A new compilation of some of Takeshi Kitano's early films comes to Blu-ray this month as part of the BFI's celebration of Japan 2020...
Takeshi Kitano burst onto the scene as a director in 1989 with Violent Cop and quickly established himself as a filmmaker to watch. He continued within the yakuza genre with 1990’s Boiling Point and with Sonatine, released three years later, he gained deserved international acclaim.
As part of the BFI’s major season JAPAN2020, these three films will be released on Blu-ray for the first time in the UK in Takeshi Kitano Collection on 29th June 2020. Numerous extras include commentaries for each film, a documentary looking at Kitano’s cinematic image and more.
Born in Japan in 1947, Takeshi Kitano is a comedian, television presenter, author, actor and filmmaker who has become a cultural icon both in his own country and abroad. He is predominately known in the West for his work as an actor and director on films including Battle Royale, Zatoichi and Hana-bi, the last of which won the Golden Lion at the Venice International Film Festival.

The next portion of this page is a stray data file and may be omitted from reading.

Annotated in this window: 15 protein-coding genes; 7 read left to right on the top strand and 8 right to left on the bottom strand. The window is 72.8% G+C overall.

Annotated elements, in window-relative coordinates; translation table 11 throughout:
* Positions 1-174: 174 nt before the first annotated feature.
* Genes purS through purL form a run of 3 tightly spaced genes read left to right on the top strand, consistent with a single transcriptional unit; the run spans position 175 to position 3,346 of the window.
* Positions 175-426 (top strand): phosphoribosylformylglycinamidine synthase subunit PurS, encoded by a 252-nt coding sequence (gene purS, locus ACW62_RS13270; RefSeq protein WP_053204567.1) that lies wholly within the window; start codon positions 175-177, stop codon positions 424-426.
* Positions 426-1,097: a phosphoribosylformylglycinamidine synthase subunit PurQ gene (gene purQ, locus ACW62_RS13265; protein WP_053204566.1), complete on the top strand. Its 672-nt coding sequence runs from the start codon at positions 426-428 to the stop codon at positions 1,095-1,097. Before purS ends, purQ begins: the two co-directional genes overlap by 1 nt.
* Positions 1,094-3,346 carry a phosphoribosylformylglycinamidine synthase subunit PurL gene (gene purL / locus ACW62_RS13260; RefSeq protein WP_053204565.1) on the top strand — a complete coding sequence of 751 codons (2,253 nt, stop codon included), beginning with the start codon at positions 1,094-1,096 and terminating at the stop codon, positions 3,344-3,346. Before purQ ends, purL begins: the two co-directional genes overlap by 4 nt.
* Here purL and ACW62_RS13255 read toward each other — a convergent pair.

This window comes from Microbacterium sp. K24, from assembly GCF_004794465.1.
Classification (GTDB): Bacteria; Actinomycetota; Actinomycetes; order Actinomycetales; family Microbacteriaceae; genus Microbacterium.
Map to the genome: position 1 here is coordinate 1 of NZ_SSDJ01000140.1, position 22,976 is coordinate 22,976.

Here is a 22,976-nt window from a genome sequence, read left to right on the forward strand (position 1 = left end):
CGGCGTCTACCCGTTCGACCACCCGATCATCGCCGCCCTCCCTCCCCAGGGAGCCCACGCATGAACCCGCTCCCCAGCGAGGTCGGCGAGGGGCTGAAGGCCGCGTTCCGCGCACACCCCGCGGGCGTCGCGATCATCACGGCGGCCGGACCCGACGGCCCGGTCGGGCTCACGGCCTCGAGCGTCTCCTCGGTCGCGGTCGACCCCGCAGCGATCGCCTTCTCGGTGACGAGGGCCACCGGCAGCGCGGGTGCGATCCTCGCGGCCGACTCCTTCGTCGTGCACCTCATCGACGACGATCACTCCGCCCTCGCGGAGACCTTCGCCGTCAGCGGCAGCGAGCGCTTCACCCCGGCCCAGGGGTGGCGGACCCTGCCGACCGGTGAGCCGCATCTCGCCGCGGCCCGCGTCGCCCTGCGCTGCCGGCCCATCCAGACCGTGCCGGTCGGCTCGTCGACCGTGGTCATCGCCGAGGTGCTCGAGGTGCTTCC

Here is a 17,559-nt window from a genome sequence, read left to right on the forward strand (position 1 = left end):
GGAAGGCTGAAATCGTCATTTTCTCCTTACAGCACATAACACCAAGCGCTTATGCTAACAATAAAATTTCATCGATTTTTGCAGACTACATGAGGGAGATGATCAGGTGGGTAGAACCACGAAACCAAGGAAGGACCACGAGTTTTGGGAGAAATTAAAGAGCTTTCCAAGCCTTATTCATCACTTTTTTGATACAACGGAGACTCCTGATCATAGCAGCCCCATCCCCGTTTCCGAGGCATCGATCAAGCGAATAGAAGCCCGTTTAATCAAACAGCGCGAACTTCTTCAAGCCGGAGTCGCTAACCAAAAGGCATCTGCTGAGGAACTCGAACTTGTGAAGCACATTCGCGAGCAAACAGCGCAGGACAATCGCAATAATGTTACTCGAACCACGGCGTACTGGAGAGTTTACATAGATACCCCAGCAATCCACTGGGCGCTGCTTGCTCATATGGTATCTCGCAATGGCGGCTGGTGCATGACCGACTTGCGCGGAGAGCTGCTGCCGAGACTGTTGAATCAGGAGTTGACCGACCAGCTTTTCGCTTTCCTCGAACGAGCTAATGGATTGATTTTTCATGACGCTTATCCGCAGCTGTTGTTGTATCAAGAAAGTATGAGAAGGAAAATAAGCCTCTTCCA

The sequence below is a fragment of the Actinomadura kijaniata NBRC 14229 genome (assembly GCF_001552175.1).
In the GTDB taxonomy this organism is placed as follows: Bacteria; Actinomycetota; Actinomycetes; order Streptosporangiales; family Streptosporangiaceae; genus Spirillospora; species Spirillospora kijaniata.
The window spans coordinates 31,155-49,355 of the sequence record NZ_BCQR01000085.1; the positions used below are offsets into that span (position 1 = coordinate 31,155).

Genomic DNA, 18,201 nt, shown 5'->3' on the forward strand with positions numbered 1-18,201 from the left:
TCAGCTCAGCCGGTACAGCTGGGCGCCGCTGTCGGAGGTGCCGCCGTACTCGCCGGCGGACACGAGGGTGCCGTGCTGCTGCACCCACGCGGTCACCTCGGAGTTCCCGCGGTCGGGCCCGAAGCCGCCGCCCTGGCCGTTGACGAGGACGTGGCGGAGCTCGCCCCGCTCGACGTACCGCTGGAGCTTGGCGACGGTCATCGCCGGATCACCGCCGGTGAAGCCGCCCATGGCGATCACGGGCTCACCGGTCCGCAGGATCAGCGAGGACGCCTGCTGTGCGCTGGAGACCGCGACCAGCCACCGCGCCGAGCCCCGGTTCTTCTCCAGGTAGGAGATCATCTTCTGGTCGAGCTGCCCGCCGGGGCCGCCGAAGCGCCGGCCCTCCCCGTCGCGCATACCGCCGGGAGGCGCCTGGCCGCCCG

More often known by his stage name ‘Beat’ Takeshi, Kitano has been described as the true successor to legendary director Akira Kurosawa, and it’s hard to imagine greater praise than that.
- High Definition transfers of all three films
- Feature-length audio commentaries on Violent Cop and Sonatine by Chris D, punk poet, singer, actor, film historian and author of Outlaw Masters of Japanese Film
- Newly recorded audio commentary on Boiling Point by David Jenkins
- That Man is Dangerous: The Birth of Takeshi Kitano (2016, 20 mins): documentary examining the emergence, establishment and popularity of Takeshi Kitano’s cinematic image
- Okinawa Days: Kitano’s Second Debut (2016, 20 mins): a look back at Kitano’s Boiling Point, featuring interviews with producer Masayuki Mori and actor Yurei Yanagi
- Boiling Point trailers
- Sonatine trailer
- *** First pressing only*** 44-page book with new writing on the films and their director by Japanese film experts Tom Mes, Jasper Sharp, Mark Schilling and film critic James-Masaki Ryan
Image - BFI